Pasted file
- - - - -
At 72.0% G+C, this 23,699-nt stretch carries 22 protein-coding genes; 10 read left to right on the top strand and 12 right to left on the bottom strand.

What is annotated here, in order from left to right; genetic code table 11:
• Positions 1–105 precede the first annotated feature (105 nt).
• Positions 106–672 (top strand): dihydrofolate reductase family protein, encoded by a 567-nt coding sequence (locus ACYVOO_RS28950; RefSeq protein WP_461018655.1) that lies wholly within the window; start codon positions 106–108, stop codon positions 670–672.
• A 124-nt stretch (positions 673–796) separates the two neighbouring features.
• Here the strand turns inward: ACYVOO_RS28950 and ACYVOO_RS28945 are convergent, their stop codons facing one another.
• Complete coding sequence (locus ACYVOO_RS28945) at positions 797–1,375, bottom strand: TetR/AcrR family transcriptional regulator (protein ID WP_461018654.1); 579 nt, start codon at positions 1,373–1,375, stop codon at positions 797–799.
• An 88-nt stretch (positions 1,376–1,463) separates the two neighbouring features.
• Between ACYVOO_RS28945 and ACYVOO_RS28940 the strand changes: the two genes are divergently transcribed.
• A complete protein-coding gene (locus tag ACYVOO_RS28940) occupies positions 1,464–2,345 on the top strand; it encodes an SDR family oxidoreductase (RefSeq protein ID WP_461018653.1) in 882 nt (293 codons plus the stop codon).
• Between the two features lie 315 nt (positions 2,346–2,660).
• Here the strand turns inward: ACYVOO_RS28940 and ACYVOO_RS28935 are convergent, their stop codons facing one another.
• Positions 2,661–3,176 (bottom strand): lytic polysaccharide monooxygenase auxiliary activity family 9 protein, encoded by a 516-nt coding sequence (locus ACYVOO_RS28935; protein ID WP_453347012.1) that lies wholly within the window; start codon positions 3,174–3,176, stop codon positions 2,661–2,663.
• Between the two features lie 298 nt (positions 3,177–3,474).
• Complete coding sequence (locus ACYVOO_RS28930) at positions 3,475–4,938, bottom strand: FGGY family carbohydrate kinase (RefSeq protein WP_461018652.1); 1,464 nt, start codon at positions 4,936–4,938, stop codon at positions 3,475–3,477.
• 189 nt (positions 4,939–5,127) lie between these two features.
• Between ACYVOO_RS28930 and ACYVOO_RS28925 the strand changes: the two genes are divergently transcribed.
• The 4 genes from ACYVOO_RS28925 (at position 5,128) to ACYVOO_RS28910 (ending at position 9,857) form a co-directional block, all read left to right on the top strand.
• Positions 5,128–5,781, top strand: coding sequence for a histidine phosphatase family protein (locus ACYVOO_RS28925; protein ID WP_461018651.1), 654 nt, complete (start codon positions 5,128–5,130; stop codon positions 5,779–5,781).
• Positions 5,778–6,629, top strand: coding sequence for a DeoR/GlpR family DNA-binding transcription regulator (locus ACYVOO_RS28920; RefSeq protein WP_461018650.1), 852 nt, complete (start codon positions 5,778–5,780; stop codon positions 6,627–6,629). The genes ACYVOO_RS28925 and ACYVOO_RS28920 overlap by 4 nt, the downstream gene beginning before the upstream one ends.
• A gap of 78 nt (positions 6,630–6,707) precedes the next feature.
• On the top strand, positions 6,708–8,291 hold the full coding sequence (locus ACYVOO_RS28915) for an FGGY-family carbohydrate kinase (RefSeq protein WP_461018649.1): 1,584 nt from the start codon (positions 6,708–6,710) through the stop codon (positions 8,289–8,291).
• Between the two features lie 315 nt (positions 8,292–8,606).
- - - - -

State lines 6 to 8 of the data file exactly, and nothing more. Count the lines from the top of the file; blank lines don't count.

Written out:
• Here the strand turns inward: ACYVOO_RS28950 and ACYVOO_RS28945 are convergent, their stop codons facing one another.
• Complete coding sequence (locus ACYVOO_RS28945) at positions 797–1,375, bottom strand: TetR/AcrR family transcriptional regulator (protein ID WP_461018654.1); 579 nt, start codon at positions 1,373–1,375, stop codon at positions 797–799.
• An 88-nt stretch (positions 1,376–1,463) separates the two neighbouring features.